“That’s the only thing I don’t like about this growing old. And I hate it like the dickens, but I love love love that I’ve gotten into as much as I have to of it.”
On July 3, 1991, Claire Woodward was there for the very first breaths of KGNU producer Julia Caulfield.
“Anyway, oh, what joy that was…and then after just a little bit, the doctor came in, did all the pokes and prods and stuff, and said ‘well, it looks like this little gal can go home, she is in great shape” We were so happy, we were so happy.”
25 years later, Julia held her Nana’s hand as she took her last breath.
This is a story about her final days, the last three weeks of her life. It’s a story about what it means to have a good death, on your own terms, surrounded by the people you love.
Julia’s Nana, Claire Woodward, was born on July 19, 1927 in Bakersfield, California. She raised her family in Hawaii, but moved to Boulder County in 1975. Following the flood that damaged much of Boulder County in 2013, Claire was forced to leave her assisted living apartment, and then bounced from facility to facility.
But she was adamant to die at home. Which led to Julia, her Uncle Michael, her Mom and Nana all living together in a one bedroom apartment situated at the foot of the Flatirons in Boulder for the three weeks before her death. But after spending much of her adult life in Hawaii, the music of Iz Kamakawiwoʻole, Keali’i Reichel, and Olomana, often wafted through the house.
And early on that final morning, with a light snow blanketing the ground, Julia’s Mom, Annie, Uncle Michael, and Julia all sat around her bed.
“The three of us just sat around her, and held her hand, and maybe it lasted a couple more minutes, of sporadic breath, and then she had a couple very deep breaths at the very end, and then that was that. I mean, it just is kind of as natural as you can imagine. When you think about a baby’s first breath, and then just that breath that happens, however many times a minute, your entire life. I mean, how many millions, or billions of breaths do you take in a lifetime?”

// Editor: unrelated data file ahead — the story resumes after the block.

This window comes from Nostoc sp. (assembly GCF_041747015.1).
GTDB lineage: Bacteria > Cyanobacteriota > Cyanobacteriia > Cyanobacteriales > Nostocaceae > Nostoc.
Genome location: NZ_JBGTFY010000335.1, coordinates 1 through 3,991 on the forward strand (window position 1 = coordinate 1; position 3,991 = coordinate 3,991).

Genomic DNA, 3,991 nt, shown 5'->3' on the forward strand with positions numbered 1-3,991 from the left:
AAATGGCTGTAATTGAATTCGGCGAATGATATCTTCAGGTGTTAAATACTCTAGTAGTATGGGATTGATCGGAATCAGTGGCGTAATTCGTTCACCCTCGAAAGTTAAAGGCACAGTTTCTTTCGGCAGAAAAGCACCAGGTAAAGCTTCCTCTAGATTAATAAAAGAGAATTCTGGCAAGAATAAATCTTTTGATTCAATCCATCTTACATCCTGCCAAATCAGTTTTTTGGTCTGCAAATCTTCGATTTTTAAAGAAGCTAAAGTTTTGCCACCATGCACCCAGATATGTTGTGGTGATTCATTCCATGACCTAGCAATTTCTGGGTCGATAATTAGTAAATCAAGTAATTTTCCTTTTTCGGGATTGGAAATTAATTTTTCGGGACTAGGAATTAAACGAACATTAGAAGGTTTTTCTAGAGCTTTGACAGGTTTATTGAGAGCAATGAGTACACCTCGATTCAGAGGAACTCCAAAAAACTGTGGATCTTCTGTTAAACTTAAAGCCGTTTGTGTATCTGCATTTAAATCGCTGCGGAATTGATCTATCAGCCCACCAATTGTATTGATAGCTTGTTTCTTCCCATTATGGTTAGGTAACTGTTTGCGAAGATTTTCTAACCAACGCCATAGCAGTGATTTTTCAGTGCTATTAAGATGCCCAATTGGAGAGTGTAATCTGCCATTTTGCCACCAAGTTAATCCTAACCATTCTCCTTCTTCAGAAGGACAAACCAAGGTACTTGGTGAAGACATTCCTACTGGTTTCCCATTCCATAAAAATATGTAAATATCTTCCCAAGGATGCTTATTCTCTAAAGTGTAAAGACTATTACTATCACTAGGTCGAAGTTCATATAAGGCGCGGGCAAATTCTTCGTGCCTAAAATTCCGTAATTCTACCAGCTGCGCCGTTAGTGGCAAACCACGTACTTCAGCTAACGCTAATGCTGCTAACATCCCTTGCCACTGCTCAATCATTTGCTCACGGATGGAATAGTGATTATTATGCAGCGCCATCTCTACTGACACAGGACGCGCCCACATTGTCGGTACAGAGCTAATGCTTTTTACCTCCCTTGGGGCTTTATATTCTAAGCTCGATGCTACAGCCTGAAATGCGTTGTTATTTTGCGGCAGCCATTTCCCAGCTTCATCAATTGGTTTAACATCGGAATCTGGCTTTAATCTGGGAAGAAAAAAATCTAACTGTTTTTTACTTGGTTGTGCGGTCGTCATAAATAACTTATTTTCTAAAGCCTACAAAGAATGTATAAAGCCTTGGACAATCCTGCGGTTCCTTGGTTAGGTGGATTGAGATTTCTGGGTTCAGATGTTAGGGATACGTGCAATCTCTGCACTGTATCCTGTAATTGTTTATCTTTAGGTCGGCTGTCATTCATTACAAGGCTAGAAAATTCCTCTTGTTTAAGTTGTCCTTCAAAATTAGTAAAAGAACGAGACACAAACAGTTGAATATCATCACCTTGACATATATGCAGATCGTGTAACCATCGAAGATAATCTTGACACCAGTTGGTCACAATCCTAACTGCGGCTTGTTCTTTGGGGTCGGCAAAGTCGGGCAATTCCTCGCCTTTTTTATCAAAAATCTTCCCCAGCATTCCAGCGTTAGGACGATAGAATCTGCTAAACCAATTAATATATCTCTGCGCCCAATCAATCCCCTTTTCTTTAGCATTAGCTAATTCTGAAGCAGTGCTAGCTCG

“And then there’s got to be the last one.”
“And then that we were there for the last was really just extraordinary. It felt blessed. It did.”
Weaving the narratives of Julia, Uncle Michael, Julia’s Mom, Annie and the words of Julia’s Nana, Claire, we hear what it means for a family to come together and to bear witness to the final days of a loved one.
We hear from hospice workers Nikki Haskin, a nurse from Suncrest, and Tomas Bayou, the Spiritual Care Coordinator for Suncrest, about what it means to die a good death surrounded by family.
“Dying should not be something we are afraid of, or we try to hide. The more that you accept that you will die one day, you’ll start living your life to the fullest, because you have a limited number of time. All of us. That could be a connection for me with my patients, if they are afraid, or they don’t want to talk about dying, I’ll bring myself to it. I will die too. And that gives acceptance to, we all die. It’s a lie, sometimes when you have young, able bodies, to act and walk like you will never die, that’s a lie. So when I accept that to myself, that patient will be okay to accept it too. Because it’s a common practice for all of us, we all go through that.” — Tomas Bayou, the Spiritual Care Coordinator for Suncrest.